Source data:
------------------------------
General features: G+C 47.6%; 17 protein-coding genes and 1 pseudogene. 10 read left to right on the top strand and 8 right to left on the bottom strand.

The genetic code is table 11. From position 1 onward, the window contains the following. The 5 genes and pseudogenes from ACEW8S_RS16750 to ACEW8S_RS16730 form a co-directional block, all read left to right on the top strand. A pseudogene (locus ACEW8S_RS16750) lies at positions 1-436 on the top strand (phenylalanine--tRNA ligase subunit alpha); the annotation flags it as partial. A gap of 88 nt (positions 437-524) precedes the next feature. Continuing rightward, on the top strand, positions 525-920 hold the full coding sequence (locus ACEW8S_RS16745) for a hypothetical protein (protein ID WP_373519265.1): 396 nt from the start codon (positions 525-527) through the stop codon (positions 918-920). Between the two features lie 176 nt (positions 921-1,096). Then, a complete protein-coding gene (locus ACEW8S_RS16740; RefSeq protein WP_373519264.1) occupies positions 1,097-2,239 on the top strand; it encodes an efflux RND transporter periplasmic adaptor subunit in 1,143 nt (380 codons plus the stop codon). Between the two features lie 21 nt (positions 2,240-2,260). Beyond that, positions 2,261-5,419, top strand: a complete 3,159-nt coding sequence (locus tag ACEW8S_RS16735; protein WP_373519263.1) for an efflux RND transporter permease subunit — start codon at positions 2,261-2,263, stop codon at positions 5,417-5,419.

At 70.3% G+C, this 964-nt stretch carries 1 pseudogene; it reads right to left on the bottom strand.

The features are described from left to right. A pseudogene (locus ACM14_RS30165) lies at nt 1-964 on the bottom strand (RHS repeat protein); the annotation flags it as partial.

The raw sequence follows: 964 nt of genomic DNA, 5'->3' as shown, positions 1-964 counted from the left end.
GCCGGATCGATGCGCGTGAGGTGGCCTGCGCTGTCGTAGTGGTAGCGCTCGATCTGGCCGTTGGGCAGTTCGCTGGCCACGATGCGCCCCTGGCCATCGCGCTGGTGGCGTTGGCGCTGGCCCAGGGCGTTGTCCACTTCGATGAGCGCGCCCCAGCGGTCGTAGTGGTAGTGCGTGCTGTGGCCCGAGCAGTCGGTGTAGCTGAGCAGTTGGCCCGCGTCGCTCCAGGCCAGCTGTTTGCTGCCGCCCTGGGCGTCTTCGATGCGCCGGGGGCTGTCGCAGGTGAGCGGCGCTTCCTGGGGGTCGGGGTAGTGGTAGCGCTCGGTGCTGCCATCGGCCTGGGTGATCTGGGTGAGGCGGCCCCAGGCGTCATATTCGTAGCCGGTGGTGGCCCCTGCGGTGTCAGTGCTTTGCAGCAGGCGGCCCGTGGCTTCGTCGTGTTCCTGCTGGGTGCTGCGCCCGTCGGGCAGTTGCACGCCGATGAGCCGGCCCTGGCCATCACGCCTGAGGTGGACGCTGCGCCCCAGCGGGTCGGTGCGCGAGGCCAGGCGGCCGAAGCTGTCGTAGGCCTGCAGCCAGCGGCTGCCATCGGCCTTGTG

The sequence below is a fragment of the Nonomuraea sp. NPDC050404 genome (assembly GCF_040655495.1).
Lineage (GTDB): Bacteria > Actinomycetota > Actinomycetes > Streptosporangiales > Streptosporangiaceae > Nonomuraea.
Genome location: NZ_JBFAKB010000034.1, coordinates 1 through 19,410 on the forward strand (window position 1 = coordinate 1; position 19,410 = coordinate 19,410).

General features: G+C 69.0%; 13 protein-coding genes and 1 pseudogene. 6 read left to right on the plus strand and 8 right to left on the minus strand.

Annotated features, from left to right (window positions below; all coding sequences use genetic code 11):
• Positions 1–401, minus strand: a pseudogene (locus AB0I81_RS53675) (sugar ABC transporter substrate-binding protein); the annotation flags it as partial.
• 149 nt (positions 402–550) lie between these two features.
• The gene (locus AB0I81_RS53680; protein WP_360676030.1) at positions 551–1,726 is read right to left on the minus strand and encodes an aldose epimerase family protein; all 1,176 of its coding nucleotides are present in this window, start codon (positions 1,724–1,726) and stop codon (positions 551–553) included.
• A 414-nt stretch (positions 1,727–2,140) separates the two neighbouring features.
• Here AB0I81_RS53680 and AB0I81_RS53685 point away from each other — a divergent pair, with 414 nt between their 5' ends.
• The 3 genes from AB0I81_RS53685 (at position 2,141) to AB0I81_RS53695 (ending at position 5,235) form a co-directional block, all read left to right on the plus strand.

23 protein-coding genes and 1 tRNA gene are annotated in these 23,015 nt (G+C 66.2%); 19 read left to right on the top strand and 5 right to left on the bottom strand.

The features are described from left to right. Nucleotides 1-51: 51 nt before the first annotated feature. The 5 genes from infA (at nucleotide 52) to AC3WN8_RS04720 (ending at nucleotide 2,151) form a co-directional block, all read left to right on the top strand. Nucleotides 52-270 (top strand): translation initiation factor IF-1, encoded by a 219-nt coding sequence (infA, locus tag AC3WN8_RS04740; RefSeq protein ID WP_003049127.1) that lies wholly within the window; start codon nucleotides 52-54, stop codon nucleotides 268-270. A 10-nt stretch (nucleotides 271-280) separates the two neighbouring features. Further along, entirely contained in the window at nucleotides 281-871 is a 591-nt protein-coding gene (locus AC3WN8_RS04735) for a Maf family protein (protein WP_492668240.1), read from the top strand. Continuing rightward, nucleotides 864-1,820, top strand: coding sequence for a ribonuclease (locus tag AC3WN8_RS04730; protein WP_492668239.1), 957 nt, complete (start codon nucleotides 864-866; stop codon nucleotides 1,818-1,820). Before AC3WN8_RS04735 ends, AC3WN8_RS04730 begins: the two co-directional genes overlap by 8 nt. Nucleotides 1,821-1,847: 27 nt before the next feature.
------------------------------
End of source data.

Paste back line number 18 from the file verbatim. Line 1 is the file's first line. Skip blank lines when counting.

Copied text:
23 protein-coding genes and 1 tRNA gene are annotated in these 23,015 nt (G+C 66.2%); 19 read left to right on the top strand and 5 right to left on the bottom strand.